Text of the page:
Monday, January 29, 2018

Peter Jackson's Passion for World War I Film

Lord of the Rings director, Peter Jackson, last week made international headlines when he announced a new documentary film based on a restoration of World War I footage from the collection of the Imperial War Museum.

The results will be shown in cinemas, broadcast by BBC One on Armistice Day November 2018, and a copy will be sent to every secondary school in Great Britain this autumn. The footage will be accompanied by interviews with veterans, some recorded half a century ago for the acclaimed 1964 BBC series The Great War.

Crossing the Line (2008) 

Jackson's passion for World War I film goes back to his early childhood. His grandfather was born in Britain. Jackson Sr. was a professional soldier who fought in the Great War and joined the ANZAC Expeditionary Force at Gallipoli. In 1916, he was transferred to the Western Front and went over the top at the Battle of the Somme. Peter Jackson never got to know his grandfather who passed away before he was born, but his special interest in preserving the memory of World War I has been with him for as long as he can remember. We have mentioned in an earlier weblog Jackson's work on restoring the historic footage that was taken of the ANZAC landings at Gallipoli in 1915. His passion for World War I also shines through in Crossing the Line, a short film produced in 2008 that was originally intended as a collection of test shots for a new type of high res digital camera. Instead Jackson produced a stunning film on war at the Western Front, as seen from the air and the trenches. Unfortunately, Jackson never released the full movie online, but here is a link to the trailer. Watching this film makes you wish he expands on this project and produces a full-blown film on the First World War. The movie is simply amazing.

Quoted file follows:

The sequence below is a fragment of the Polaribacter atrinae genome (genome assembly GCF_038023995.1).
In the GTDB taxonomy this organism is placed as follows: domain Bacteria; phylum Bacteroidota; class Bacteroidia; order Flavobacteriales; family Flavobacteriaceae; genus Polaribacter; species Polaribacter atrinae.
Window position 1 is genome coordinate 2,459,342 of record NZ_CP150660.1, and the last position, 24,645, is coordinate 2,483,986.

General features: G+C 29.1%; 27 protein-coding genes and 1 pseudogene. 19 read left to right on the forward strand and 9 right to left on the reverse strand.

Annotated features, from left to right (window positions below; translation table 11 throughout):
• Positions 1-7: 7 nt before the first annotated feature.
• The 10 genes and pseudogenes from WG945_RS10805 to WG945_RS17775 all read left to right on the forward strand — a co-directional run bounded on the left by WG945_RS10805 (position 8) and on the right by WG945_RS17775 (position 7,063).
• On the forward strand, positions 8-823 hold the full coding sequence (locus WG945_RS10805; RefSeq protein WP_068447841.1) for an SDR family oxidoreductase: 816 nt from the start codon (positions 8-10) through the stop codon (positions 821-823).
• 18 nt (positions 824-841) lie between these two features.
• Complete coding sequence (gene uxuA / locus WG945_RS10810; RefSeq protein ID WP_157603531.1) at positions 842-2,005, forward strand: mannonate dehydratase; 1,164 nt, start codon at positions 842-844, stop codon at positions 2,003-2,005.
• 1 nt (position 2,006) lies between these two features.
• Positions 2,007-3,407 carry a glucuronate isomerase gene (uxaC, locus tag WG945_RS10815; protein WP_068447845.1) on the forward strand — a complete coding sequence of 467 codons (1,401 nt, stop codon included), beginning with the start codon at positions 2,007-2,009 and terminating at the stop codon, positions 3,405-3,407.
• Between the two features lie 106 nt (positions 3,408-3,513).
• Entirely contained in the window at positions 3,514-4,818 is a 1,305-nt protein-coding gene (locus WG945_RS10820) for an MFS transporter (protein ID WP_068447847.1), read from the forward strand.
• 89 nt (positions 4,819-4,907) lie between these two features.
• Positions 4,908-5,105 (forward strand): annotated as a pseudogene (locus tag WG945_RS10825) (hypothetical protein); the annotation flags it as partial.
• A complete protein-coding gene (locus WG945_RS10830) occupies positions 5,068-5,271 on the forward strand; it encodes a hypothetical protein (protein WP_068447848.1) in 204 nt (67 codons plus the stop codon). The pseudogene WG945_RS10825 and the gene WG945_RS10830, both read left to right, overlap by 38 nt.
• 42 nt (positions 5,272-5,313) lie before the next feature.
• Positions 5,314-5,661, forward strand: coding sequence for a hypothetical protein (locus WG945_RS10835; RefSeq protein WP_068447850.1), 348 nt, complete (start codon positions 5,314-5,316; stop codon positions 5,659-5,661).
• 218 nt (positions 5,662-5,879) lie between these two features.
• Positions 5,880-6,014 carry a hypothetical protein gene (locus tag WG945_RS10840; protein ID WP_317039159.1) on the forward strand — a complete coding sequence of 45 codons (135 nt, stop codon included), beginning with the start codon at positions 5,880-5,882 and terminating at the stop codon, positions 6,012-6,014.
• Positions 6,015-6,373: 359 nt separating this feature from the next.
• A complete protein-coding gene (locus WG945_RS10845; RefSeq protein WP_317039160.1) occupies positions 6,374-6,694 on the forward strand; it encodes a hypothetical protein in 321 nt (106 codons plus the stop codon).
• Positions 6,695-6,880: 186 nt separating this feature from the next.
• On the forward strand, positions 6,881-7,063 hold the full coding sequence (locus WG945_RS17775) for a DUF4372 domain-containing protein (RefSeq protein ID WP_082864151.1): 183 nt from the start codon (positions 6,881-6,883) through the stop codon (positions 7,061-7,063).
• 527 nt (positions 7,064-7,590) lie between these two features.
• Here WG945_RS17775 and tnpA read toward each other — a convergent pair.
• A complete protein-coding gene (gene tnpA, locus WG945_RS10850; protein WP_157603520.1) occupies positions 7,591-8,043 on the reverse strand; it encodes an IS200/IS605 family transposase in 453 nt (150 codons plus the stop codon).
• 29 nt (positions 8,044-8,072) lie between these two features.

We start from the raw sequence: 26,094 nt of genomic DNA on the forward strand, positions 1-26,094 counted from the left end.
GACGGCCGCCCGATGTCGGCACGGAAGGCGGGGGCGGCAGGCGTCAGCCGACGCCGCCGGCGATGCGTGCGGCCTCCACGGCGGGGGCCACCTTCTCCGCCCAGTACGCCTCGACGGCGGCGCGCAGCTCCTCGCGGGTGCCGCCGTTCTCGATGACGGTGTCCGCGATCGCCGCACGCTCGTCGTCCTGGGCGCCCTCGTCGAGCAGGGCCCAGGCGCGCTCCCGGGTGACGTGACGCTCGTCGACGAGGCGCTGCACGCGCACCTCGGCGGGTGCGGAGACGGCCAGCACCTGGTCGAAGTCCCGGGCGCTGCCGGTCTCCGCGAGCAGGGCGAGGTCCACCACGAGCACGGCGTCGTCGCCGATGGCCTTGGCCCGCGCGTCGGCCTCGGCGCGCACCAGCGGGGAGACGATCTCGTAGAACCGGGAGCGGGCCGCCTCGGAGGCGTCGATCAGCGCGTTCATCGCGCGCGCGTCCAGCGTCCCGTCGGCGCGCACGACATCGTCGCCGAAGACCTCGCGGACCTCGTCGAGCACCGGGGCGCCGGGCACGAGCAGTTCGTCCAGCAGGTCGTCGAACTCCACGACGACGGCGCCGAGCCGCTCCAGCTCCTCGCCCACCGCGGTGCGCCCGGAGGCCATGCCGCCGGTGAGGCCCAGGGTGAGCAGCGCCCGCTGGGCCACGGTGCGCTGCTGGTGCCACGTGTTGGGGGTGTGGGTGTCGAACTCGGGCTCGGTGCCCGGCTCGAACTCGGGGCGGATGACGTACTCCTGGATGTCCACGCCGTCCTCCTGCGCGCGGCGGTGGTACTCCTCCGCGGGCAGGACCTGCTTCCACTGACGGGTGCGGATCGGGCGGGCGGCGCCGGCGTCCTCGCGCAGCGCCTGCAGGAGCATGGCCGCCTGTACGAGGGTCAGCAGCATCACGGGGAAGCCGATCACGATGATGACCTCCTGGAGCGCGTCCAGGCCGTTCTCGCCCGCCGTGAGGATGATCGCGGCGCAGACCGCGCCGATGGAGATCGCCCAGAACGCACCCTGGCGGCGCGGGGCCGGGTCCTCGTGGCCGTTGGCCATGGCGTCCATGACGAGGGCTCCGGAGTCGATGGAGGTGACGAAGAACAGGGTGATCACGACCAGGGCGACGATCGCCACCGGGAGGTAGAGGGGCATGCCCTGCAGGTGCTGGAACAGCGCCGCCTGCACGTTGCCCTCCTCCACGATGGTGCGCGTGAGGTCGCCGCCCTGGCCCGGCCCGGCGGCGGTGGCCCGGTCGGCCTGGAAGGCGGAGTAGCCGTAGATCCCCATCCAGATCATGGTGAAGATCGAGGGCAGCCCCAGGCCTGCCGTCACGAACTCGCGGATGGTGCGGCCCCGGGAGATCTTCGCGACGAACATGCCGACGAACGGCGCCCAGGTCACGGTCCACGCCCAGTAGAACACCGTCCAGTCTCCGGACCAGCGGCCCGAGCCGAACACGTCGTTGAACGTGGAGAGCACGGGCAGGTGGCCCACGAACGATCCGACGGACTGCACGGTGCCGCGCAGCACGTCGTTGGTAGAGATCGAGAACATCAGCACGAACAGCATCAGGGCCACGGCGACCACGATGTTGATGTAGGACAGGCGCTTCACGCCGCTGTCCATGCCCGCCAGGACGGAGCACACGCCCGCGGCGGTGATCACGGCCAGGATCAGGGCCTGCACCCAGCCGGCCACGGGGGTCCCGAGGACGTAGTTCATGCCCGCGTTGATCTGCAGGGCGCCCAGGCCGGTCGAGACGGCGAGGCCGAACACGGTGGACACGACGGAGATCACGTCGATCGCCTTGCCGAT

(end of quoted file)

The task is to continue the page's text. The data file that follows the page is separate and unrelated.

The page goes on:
In 2015 Jackson also collaborated on a World War I exhibition in Wellington, New Zealand, and who would have guessed he has a unique collection of Great War fighter planes that can actually fly? Judging from the publicity, Jackson's collaboration with the Imperial War Museum and the BBC for the upcoming documentary promises to be something quite extraordinary.

For those of you who would like to know more about Jackson's interest in World War I, here is a personal interview by a New Zealand TV channel that was broadcasted in October 2014.



On September 28, 2018, the trailer of Jackson's World War I film They Shall Not Grow Old was released online. The film will have its first exhibition at the British Film Institute next October and will be broadcasted later this year by the BBC.

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